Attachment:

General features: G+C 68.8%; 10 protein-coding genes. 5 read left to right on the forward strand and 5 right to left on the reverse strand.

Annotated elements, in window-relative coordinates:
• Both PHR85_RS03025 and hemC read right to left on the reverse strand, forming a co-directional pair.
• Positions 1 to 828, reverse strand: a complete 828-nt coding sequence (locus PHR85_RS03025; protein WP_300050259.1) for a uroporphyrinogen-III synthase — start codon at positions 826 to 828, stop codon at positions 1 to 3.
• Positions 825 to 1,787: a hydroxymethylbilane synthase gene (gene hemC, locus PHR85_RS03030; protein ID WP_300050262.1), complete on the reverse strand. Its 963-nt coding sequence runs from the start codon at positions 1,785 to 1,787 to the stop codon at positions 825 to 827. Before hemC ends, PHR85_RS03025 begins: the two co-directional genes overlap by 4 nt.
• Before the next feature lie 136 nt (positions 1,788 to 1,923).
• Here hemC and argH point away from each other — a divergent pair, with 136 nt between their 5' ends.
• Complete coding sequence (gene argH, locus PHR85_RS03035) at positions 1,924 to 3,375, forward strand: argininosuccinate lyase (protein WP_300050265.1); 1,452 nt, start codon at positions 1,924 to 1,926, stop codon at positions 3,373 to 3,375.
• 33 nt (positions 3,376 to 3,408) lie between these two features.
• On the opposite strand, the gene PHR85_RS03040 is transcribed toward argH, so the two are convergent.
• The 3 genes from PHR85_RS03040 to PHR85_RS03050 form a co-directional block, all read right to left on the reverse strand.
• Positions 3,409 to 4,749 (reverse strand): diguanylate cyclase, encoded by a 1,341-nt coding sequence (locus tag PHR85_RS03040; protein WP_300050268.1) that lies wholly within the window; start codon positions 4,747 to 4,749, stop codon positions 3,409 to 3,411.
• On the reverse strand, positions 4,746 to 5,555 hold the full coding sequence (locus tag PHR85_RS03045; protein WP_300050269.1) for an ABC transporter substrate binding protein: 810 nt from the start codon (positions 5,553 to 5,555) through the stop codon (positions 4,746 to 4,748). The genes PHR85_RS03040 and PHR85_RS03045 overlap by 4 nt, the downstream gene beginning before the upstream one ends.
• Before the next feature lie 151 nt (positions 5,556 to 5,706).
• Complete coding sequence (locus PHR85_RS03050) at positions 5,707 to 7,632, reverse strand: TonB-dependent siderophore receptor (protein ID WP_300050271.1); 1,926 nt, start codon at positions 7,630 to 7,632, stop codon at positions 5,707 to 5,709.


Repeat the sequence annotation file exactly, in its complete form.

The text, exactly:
General features: G+C 68.8%; 10 protein-coding genes. 5 read left to right on the forward strand and 5 right to left on the reverse strand.

Annotated elements, in window-relative coordinates:
• Both PHR85_RS03025 and hemC read right to left on the reverse strand, forming a co-directional pair.
• Positions 1 to 828, reverse strand: a complete 828-nt coding sequence (locus PHR85_RS03025; protein WP_300050259.1) for a uroporphyrinogen-III synthase — start codon at positions 826 to 828, stop codon at positions 1 to 3.
• Positions 825 to 1,787: a hydroxymethylbilane synthase gene (gene hemC, locus PHR85_RS03030; protein ID WP_300050262.1), complete on the reverse strand. Its 963-nt coding sequence runs from the start codon at positions 1,785 to 1,787 to the stop codon at positions 825 to 827. Before hemC ends, PHR85_RS03025 begins: the two co-directional genes overlap by 4 nt.
• Before the next feature lie 136 nt (positions 1,788 to 1,923).
• Here hemC and argH point away from each other — a divergent pair, with 136 nt between their 5' ends.
• Complete coding sequence (gene argH, locus PHR85_RS03035) at positions 1,924 to 3,375, forward strand: argininosuccinate lyase (protein WP_300050265.1); 1,452 nt, start codon at positions 1,924 to 1,926, stop codon at positions 3,373 to 3,375.
• 33 nt (positions 3,376 to 3,408) lie between these two features.
• On the opposite strand, the gene PHR85_RS03040 is transcribed toward argH, so the two are convergent.
• The 3 genes from PHR85_RS03040 to PHR85_RS03050 form a co-directional block, all read right to left on the reverse strand.
• Positions 3,409 to 4,749 (reverse strand): diguanylate cyclase, encoded by a 1,341-nt coding sequence (locus tag PHR85_RS03040; protein WP_300050268.1) that lies wholly within the window; start codon positions 4,747 to 4,749, stop codon positions 3,409 to 3,411.
• On the reverse strand, positions 4,746 to 5,555 hold the full coding sequence (locus tag PHR85_RS03045; protein WP_300050269.1) for an ABC transporter substrate binding protein: 810 nt from the start codon (positions 5,553 to 5,555) through the stop codon (positions 4,746 to 4,748). The genes PHR85_RS03040 and PHR85_RS03045 overlap by 4 nt, the downstream gene beginning before the upstream one ends.
• Before the next feature lie 151 nt (positions 5,556 to 5,706).
• Complete coding sequence (locus PHR85_RS03050) at positions 5,707 to 7,632, reverse strand: TonB-dependent siderophore receptor (protein ID WP_300050271.1); 1,926 nt, start codon at positions 7,630 to 7,632, stop codon at positions 5,707 to 5,709.